This is what a rocket launch looks like from space. pic.twitter.com/1yJVxU56mY
— Vala Afshar (@ValaAfshar) October 3, 2020
(The earth, I mean; not the rocket launch.)
“Anthology’s Inaugural Film Program Reborn!” (nvl):
nvl writes: “Anthology has been a staple of my adult life, along with the Film Forum, and now closed Cornelia Street Cafe and St Mark’s Bookshop. The later were started by collectives of artists/writers, with their demise having been New York real estate. Who cares about downtown cultural institutions? One of the St Marks managers started a used bookstore, Topos, which is a bit to far for me to be a frequent customer.”
Xmas Pregame Activities
“No drama corona-Christmas has some secretly jumping for joy” [Associated Press]. “‘We’re happy to be saving money, spending more time together, and to just have a less stressful holiday,’ said [Corritta Lewis, a] 31-year-old human resources analyst in Oceanside. ‘We don’t have to deal with the crowded airports, stores and overall mania that the holiday brings. We’re going to lie in our pajamas and watch movies all day.’” • Sounds like a plan! Although I would miss singing carols.
“Five Things You Need to Know to Start Your Day” [Bloomberg]. “There was an interesting piece at Business Insider by Alex Yablon last weekend, talking about the growing phenomenon of Wall Streeters sounding left wing in their analysis. There are a number of facets, but basically the idea is that you hear more people in finance adopting MMT-like frameworks for their analysis of the economy. This is in contrast to the historic stereotype of Wall Street as a bastion of libertarian, free market ideology. This phenomenon may seem odd or contradictory, but it’s really not. An implicit premise of many laissez-faire thinkers is that the economy is basically a barter economy: People get together in some “market”, and butchers and bakers trade with each other so they both have a complete meal for dinner. And therefore the best approach to economic regulation is to be as hands-off as possible, so that everyone can trade in an optimal manner, having the best dinner possible. On the flipside, MMT and related schools of thought put money and balance sheets right at the center of their analysis. In their view, the economy isn’t filled with butchers and bakers necessarily. It’s filled with people who have bills to pay and cash-flow needs, who may take a job as a butcher or baker in order to meet their monetary obligations. Go read a Nathan Tankus blog post, and it’s filled with accounting. Two of the most famous left-wing books ever have capital in the name. Wall Street is a business of people trading claims on future cash flows in the form of stocks, bonds and other instruments. And everyone’s trying to accumulate more of those claims over time. You don’t have to be a socialist to see how modes of analysis that focus on money — as opposed to just seeing money as a simple means to facilitate barter — have a natural home in the finance profession.”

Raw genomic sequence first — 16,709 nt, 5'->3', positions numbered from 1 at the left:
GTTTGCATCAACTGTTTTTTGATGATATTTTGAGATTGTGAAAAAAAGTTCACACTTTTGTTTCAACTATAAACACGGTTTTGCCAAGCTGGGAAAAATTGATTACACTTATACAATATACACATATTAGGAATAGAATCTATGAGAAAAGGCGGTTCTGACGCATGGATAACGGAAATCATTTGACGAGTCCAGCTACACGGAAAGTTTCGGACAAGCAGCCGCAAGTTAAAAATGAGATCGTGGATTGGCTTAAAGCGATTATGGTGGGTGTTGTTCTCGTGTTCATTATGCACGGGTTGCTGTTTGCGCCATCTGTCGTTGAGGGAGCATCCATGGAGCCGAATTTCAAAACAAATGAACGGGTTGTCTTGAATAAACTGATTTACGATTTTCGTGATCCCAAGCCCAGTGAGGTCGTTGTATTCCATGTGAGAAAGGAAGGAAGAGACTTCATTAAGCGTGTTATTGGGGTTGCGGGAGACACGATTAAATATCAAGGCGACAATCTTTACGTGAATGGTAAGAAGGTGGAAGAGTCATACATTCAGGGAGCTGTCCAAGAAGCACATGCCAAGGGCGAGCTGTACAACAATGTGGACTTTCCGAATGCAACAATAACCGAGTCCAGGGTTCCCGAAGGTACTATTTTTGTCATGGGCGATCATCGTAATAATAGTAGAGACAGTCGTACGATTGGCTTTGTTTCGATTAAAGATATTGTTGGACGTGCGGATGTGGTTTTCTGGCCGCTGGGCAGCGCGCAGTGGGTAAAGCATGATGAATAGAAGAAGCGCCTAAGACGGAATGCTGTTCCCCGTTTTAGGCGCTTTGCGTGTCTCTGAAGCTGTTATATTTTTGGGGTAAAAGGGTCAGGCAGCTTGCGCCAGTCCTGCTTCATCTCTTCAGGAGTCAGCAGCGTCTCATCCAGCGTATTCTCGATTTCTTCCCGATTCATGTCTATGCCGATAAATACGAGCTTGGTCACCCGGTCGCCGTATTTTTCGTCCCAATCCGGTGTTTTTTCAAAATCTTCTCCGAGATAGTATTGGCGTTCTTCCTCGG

Trying to see something here…
If you’ve had your cell phone, any utilities (gas, power, water), or wifi shut off during this pandemic due to non-payment, please reply and let me know what’s been shut off and tag the related companies.
Please don’t quote tweet…just replies.
— Yashar Ali 🐘 (@yashar) December 9, 2020